The cost-savings side is really key for energy storage, as it was for solar. Selling energy storage, however, won't be as easy as selling an electric vehicle, which can get oohs and ahhs from the neighbors. The sales process will come down to dollars and cents for customers, and if Tesla can't prove the integrated Powerwall will save money today, the product will be doomed before it even gets off the ground.
What is going on with SolarCity's solar panels?
The third thing Musk needs to address is SolarCity's solar panel manufacturing plans. Two years ago, the Silevo plant in Buffalo, New York, was key to SolarCity differentiating itself in residential solar, and if Tesla and SolarCity are going to be one company, a big value driver will be integrating the design of panels, inverters, and storage. Tesla has to be a leader in technology innovation in each component to be successful.
On a related note, Tesla recently blindsided investors with news that it had an agreement with Panasonic to come in and help SolarCity with solar panel manufacturing in Buffalo. It's not clear exactly what that means, but if Musk doesn't talk about a SolarCity high-efficiency solar panel that will be available to customers soon, it should be a red flag to investors, suggesting that there already are big problems with SolarCity's manufacturing.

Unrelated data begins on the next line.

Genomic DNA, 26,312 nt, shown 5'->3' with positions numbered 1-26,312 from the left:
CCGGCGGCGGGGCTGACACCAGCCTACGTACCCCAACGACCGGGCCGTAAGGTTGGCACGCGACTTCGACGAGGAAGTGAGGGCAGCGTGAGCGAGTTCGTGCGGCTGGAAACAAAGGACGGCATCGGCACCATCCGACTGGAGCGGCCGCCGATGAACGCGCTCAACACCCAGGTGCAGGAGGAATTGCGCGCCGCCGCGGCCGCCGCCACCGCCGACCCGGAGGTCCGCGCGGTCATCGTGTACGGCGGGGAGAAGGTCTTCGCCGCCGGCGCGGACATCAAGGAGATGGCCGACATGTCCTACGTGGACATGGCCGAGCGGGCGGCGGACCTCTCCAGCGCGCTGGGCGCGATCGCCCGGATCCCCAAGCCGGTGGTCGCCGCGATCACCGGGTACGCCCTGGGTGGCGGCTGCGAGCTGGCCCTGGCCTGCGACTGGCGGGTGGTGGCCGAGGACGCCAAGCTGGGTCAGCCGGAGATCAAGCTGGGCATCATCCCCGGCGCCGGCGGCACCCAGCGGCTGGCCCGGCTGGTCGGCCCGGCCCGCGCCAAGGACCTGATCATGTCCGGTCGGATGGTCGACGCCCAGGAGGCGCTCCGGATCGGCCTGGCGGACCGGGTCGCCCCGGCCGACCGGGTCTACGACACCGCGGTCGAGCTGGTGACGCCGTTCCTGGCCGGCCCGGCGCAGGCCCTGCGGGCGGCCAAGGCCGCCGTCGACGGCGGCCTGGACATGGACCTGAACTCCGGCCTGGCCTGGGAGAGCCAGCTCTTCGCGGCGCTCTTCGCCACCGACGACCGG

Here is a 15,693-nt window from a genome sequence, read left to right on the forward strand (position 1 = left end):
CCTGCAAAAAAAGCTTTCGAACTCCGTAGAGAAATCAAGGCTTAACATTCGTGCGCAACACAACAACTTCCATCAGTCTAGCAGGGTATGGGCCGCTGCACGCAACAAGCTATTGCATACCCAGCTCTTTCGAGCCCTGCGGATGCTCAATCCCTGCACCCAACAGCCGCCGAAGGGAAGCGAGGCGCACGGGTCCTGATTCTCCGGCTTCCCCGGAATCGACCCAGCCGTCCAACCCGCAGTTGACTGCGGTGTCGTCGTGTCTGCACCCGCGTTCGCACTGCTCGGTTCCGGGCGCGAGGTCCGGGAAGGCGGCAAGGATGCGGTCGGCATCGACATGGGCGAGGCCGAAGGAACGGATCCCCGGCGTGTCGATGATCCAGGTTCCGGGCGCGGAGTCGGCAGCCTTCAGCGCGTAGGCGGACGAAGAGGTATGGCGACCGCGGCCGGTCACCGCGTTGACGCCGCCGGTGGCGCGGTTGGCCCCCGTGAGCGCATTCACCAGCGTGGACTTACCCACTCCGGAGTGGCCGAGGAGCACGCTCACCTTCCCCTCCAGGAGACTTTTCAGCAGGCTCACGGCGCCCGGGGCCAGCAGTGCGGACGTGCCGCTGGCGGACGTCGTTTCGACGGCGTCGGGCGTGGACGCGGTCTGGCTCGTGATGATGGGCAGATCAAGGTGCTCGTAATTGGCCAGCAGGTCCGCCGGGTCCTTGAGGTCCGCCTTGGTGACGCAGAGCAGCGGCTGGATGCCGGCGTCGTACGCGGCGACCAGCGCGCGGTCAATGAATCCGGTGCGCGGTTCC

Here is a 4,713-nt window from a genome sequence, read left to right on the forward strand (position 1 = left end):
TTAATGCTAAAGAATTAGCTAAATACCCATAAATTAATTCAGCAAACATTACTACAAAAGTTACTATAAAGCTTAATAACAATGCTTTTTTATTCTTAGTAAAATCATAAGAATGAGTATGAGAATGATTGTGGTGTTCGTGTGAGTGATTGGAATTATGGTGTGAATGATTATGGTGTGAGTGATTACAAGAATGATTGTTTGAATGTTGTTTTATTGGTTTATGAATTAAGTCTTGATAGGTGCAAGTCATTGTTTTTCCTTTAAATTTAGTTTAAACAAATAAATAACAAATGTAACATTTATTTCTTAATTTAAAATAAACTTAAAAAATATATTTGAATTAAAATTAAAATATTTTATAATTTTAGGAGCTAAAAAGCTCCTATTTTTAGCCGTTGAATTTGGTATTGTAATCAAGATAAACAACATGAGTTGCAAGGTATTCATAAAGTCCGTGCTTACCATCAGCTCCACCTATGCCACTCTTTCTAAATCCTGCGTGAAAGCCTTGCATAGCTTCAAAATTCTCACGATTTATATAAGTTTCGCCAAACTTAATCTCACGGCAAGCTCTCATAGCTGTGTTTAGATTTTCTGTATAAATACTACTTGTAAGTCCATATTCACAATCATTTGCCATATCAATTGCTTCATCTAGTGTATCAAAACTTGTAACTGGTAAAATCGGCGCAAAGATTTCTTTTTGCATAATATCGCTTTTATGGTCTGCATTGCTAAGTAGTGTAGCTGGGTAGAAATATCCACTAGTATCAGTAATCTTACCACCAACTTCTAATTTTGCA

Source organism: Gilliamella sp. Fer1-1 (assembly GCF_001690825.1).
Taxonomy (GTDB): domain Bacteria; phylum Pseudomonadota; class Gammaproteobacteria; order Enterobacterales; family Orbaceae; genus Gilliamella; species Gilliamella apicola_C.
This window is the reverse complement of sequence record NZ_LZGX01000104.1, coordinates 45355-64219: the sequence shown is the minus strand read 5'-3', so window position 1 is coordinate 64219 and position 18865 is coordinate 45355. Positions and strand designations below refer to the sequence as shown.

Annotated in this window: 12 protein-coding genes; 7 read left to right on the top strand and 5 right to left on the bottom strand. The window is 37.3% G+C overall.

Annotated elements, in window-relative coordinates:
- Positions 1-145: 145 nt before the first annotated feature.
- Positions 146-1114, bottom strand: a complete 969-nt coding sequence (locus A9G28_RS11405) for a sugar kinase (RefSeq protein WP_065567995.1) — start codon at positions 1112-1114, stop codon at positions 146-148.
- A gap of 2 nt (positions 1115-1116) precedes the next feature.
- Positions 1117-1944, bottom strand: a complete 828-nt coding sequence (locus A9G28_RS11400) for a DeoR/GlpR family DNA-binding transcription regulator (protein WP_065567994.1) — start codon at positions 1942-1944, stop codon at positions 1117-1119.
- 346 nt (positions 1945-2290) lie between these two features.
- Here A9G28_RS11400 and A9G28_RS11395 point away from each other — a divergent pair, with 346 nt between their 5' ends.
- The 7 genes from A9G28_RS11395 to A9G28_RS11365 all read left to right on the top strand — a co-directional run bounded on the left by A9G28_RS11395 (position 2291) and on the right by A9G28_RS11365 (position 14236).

For Tesla and SolarCity to succeed long term, they need to have both better technology and better integration than competitors for solar and storage. Without a proprietary solar panel that outperforms commodity panels, that thesis starts to fall apart.
There's a lot for Musk and team to cover tonight as they try to build the renewable-energy company of the future. Check back to Fool.com for more coverage on the product release over the next week. There will surely be a lot for investors to digest.
Travis Hoium has no position in any stocks mentioned. The Motley Fool owns shares of and recommends SolarCity and Tesla Motors. Try any of our Foolish newsletter services free for 30 days. We Fools may not all hold the same opinions, but we all believe that considering a diverse range of insights makes us better investors. The Motley Fool has a disclosure policy.